Sound design at Muhlenberg
You're in for a wonderful and wonderfully unusual treat when Scott Sherk's new sound pieces debut Aug. 28 in "Scott Sherk: Surround," Martin Art Gallery, Baker Center for the Arts, Muhlenberg College, 2400 Chew St., Allentown.
Sherk, head of the art department at Muhlenberg as well as professor of art (sculpture), creates sculpture using sound. A platform covered with a shag rug will allow visitors to sit or lay down to experience the pieces which are created by sound coming in through eight speakers placed around the gallery.
It's some of the purest and most evocative sound you will ever experience.
"Birds in Bamboo" is a sound Sherk recorded in the bamboo patch outside his studio in Orefield, North Whitehall Township, then later manipulated in his studio, as he does with all his pieces, using software that handles eight channels.
"Dolmen" is the sound of a pre-historic site he recorded while on an art fellowship in southern Italy. "Dolmen" has a disturbing draining sound and I couldn't help but try to put a story to the sound: Was it the site of a barbaric people's altar? And what exactly was draining?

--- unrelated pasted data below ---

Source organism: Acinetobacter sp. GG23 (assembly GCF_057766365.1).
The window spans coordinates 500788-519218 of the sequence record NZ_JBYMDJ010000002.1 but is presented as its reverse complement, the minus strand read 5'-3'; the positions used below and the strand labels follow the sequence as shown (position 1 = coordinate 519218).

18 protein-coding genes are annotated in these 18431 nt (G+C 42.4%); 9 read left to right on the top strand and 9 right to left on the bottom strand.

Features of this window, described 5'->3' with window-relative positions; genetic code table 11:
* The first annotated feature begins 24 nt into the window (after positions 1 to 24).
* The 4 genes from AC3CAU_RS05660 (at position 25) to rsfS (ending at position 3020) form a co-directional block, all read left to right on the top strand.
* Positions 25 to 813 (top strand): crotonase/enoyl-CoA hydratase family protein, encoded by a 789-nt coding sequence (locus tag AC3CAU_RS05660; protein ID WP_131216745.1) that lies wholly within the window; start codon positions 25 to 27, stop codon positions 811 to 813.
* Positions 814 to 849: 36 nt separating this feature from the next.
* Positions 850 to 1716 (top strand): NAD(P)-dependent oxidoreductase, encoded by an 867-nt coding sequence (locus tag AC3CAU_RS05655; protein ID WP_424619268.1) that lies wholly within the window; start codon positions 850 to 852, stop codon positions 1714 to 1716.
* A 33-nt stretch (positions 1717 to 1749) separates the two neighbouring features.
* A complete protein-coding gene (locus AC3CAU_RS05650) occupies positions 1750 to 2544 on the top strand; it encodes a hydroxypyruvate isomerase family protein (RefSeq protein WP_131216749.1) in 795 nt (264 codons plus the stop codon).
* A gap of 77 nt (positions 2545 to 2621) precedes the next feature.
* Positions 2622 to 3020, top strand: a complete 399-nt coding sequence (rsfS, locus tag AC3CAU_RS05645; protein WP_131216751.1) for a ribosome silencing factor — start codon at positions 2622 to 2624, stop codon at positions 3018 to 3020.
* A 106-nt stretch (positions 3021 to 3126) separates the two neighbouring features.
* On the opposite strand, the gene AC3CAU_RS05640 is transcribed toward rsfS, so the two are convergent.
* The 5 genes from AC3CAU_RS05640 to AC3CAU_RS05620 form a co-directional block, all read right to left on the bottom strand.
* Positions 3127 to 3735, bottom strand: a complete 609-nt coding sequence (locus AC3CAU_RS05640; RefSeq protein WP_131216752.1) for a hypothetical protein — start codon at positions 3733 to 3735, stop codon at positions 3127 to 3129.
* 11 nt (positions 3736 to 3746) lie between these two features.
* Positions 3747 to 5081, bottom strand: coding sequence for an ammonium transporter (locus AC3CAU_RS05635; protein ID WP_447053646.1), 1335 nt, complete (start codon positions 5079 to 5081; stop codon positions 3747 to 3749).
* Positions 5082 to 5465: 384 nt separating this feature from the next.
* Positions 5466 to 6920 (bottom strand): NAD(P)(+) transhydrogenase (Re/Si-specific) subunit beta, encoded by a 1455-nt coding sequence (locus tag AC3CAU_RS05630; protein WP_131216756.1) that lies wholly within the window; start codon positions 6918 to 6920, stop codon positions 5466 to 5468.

Sherk says he tries not to develop a narrative with his pieces, but I think humans have a tendency to try to make sense of random sensory experiences and creating a narrative is one way to do this. But soon, I was enjoying the pure sound and, yes, the sculpture it was creating in the room, which actually had nothing to do with the pre-historic site. I forgot the story and willingly entered this new world.
A friend of mine defines art as recognizing something you knew but couldn't articulate. The artist polishes reality in such a way the astounded audience says, "Yes, that's exactly right: the right color, the right word, the right pitch and I've experienced it somewhere before, even if that somewhere was only in my dreams: especially in my dreams."
Other pieces in the show include "Rondine," "Running: Central Park Reservoir," "Marbles" and "The Victor's Lament." All of the pieces have accompanying visuals which are projected on the wall. They are not intended to be illustrations, and in fact may not be indicative of where the sound was recorded.
"They're like old album covers," Sherk says. "When I used to listen to 33s, I would have the album cover on my lap. It's just a focus."
The opening reception is 4 - 6 p.m. Sept. 5 in the gallery.